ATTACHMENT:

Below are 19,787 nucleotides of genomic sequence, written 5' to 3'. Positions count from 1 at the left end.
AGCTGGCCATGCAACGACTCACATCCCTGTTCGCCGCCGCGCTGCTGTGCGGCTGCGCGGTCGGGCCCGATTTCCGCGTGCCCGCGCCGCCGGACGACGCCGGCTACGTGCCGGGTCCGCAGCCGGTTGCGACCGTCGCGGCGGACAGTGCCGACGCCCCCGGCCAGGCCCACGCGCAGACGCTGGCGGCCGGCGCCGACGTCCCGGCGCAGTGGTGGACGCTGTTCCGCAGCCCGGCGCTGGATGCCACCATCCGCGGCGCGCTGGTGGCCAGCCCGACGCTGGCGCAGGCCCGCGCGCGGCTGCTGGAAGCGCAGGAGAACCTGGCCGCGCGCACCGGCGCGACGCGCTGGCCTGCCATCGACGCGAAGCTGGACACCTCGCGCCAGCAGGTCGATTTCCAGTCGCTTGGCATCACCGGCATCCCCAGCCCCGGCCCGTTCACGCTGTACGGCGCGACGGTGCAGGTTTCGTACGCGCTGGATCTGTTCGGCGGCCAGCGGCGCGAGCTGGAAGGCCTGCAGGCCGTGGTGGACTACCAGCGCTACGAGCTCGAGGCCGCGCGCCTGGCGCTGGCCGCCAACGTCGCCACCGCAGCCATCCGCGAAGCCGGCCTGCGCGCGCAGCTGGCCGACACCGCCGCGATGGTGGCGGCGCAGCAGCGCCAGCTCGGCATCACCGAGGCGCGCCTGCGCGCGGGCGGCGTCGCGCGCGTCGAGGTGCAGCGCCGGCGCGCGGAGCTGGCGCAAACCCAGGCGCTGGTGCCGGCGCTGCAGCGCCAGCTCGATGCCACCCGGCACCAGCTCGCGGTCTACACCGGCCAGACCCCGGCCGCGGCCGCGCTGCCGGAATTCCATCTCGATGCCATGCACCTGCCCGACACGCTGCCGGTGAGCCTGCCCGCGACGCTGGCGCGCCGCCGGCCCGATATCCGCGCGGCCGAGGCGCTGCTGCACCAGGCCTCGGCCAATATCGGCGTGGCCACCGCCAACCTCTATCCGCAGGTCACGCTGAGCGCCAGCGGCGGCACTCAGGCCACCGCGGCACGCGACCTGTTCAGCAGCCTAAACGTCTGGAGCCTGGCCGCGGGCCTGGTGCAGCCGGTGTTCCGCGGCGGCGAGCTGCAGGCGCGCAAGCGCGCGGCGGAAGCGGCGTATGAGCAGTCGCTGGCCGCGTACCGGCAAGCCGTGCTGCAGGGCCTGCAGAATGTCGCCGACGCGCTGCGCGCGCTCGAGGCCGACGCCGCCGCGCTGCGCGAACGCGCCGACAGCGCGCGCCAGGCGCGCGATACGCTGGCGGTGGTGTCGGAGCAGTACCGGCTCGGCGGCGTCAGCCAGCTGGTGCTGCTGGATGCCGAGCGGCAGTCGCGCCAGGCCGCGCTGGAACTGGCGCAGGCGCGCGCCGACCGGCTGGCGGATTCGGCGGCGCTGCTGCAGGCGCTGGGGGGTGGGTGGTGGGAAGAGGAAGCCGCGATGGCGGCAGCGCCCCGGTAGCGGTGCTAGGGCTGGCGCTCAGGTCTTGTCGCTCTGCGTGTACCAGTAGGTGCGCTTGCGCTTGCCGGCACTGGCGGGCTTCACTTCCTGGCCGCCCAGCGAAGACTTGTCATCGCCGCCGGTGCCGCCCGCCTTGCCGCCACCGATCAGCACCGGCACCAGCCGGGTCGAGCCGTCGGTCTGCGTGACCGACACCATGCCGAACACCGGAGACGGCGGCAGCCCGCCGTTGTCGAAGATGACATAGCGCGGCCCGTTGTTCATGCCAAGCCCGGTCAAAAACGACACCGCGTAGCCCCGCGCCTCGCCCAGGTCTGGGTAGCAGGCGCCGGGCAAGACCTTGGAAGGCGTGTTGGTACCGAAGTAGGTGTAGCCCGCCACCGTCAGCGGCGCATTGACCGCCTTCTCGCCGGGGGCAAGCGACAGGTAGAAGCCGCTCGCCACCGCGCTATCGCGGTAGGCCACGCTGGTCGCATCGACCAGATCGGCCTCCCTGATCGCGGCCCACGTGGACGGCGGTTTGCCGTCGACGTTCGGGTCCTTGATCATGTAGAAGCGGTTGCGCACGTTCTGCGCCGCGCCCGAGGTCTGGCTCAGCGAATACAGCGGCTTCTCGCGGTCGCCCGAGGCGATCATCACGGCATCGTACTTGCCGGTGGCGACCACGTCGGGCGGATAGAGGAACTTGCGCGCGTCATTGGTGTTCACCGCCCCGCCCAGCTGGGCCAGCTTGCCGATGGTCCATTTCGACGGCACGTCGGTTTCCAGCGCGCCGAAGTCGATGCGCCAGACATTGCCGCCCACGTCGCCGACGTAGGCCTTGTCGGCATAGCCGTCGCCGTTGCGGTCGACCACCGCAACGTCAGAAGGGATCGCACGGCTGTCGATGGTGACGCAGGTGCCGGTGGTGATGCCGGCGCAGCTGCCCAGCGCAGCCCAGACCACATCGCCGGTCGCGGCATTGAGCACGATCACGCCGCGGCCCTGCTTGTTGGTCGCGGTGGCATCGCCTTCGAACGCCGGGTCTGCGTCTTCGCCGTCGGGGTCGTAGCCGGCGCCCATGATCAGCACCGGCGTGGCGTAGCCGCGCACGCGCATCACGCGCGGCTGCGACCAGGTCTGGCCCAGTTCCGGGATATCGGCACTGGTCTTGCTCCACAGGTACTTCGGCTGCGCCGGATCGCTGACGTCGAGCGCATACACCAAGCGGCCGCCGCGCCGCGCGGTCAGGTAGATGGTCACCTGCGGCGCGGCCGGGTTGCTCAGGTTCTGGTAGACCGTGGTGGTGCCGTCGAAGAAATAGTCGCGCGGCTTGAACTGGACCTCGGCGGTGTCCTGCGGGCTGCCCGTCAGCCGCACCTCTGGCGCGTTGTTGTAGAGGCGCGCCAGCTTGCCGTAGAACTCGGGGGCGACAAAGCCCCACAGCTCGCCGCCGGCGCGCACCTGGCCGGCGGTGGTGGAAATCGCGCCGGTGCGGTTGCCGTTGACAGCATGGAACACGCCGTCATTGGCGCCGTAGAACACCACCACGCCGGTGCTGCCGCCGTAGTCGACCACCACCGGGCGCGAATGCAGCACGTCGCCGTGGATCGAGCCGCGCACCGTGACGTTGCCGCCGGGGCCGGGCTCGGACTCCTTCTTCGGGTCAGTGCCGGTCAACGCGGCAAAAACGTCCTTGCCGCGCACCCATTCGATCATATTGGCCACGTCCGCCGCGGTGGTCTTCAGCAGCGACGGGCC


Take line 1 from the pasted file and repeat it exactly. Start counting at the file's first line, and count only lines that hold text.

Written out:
Below are 19,787 nucleotides of genomic sequence, written 5' to 3'. Positions count from 1 at the left end.